Title: Dimensions of valuation: Contrasting moral expansiveness and moral capacity
Abstract: Scholars who seek to understand how individuals differ in their scope of moral regard have typically focused on variations in the total number of entities that are ascribed moral standing. However, this focus leaves important questions unanswered about the nature of people's moral capacity. For example, two people may be equally morally expansive but differ substantially in the degree to which they value strangers over animals. More generally, recent research suggests that people may treat moral concern as a finite, zero-sum resource, such that expanding moral concern to additional entities entails a dilution of moral concern in other spheres. This talk will review the existing evidence for a "capacity-based" dimension of moral concern and demonstrate how it contrasts with a dimension of moral expansiveness.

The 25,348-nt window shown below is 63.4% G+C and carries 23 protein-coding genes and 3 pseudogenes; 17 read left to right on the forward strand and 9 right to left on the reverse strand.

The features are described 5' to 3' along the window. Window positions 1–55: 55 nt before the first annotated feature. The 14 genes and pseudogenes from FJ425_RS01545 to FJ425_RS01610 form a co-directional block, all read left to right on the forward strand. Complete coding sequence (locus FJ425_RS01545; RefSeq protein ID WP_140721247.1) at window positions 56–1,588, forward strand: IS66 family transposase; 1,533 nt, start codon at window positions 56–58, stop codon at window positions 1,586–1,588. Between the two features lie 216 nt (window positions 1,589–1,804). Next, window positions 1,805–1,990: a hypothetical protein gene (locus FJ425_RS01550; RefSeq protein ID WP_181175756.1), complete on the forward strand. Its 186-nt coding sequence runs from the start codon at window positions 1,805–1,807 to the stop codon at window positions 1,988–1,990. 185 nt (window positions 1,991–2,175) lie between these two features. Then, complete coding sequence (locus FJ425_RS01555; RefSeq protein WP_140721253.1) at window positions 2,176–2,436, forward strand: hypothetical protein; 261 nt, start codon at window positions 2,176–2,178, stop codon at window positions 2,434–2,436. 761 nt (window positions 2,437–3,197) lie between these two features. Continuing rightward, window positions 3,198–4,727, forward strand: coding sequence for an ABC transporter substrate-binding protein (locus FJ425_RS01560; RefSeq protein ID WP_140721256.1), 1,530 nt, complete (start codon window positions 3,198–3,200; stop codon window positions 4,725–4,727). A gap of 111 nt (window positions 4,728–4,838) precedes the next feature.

Bio: Josh Rottman is currently on sabbatical from Franklin & Marshall College in Pennsylvania, where he is an Associate Professor of Psychology. Josh’s interdisciplinary research investigates the cognitive science of moral boundaries, primarily through experimental studies with children and adults. Josh's work spans issues related to the heterogeneity of the moral domain, intergroup bias, environmentalism, purity and disgust, and the role of testimony in shaping moral beliefs. More information is available at joshuarottman.com
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